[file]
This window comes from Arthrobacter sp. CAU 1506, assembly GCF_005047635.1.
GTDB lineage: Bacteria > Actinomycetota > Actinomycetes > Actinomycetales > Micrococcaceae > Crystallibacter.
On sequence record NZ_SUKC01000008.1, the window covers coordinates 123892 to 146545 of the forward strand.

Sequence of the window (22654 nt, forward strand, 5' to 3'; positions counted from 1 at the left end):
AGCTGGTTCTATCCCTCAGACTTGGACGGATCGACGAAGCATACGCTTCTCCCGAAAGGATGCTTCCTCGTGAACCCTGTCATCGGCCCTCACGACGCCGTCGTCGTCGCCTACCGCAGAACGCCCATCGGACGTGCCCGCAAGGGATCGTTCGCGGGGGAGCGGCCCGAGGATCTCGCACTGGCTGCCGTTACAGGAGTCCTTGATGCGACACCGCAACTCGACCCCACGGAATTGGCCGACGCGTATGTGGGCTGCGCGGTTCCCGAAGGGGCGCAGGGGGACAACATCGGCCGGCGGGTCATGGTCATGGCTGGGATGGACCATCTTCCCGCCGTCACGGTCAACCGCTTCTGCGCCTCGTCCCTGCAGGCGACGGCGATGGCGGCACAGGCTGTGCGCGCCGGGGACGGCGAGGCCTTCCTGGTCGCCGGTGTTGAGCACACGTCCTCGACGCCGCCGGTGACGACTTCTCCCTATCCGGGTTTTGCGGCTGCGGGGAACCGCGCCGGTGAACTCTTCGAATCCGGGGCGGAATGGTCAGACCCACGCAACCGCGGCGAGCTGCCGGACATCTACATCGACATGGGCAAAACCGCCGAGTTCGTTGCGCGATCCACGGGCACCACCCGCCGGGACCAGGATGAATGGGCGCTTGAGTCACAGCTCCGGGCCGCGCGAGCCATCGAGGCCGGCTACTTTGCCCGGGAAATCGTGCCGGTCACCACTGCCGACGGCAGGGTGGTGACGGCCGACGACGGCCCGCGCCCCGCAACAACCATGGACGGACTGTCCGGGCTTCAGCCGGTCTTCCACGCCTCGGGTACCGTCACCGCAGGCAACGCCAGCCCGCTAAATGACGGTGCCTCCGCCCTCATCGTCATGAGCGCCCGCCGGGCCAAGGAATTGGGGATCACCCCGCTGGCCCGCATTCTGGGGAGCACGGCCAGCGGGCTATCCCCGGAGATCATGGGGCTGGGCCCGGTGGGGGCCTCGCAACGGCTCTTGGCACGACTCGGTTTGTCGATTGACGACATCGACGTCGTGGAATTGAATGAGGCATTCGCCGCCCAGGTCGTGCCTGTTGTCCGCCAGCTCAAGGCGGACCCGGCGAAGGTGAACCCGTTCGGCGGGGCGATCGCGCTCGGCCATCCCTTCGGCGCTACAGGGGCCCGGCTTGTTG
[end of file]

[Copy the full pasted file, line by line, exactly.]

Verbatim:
This window comes from Arthrobacter sp. CAU 1506, assembly GCF_005047635.1.
GTDB lineage: Bacteria > Actinomycetota > Actinomycetes > Actinomycetales > Micrococcaceae > Crystallibacter.
On sequence record NZ_SUKC01000008.1, the window covers coordinates 123892 to 146545 of the forward strand.

Sequence of the window (22654 nt, forward strand, 5' to 3'; positions counted from 1 at the left end):
AGCTGGTTCTATCCCTCAGACTTGGACGGATCGACGAAGCATACGCTTCTCCCGAAAGGATGCTTCCTCGTGAACCCTGTCATCGGCCCTCACGACGCCGTCGTCGTCGCCTACCGCAGAACGCCCATCGGACGTGCCCGCAAGGGATCGTTCGCGGGGGAGCGGCCCGAGGATCTCGCACTGGCTGCCGTTACAGGAGTCCTTGATGCGACACCGCAACTCGACCCCACGGAATTGGCCGACGCGTATGTGGGCTGCGCGGTTCCCGAAGGGGCGCAGGGGGACAACATCGGCCGGCGGGTCATGGTCATGGCTGGGATGGACCATCTTCCCGCCGTCACGGTCAACCGCTTCTGCGCCTCGTCCCTGCAGGCGACGGCGATGGCGGCACAGGCTGTGCGCGCCGGGGACGGCGAGGCCTTCCTGGTCGCCGGTGTTGAGCACACGTCCTCGACGCCGCCGGTGACGACTTCTCCCTATCCGGGTTTTGCGGCTGCGGGGAACCGCGCCGGTGAACTCTTCGAATCCGGGGCGGAATGGTCAGACCCACGCAACCGCGGCGAGCTGCCGGACATCTACATCGACATGGGCAAAACCGCCGAGTTCGTTGCGCGATCCACGGGCACCACCCGCCGGGACCAGGATGAATGGGCGCTTGAGTCACAGCTCCGGGCCGCGCGAGCCATCGAGGCCGGCTACTTTGCCCGGGAAATCGTGCCGGTCACCACTGCCGACGGCAGGGTGGTGACGGCCGACGACGGCCCGCGCCCCGCAACAACCATGGACGGACTGTCCGGGCTTCAGCCGGTCTTCCACGCCTCGGGTACCGTCACCGCAGGCAACGCCAGCCCGCTAAATGACGGTGCCTCCGCCCTCATCGTCATGAGCGCCCGCCGGGCCAAGGAATTGGGGATCACCCCGCTGGCCCGCATTCTGGGGAGCACGGCCAGCGGGCTATCCCCGGAGATCATGGGGCTGGGCCCGGTGGGGGCCTCGCAACGGCTCTTGGCACGACTCGGTTTGTCGATTGACGACATCGACGTCGTGGAATTGAATGAGGCATTCGCCGCCCAGGTCGTGCCTGTTGTCCGCCAGCTCAAGGCGGACCCGGCGAAGGTGAACCCGTTCGGCGGGGCGATCGCGCTCGGCCATCCCTTCGGCGCTACAGGGGCCCGGCTTGTTG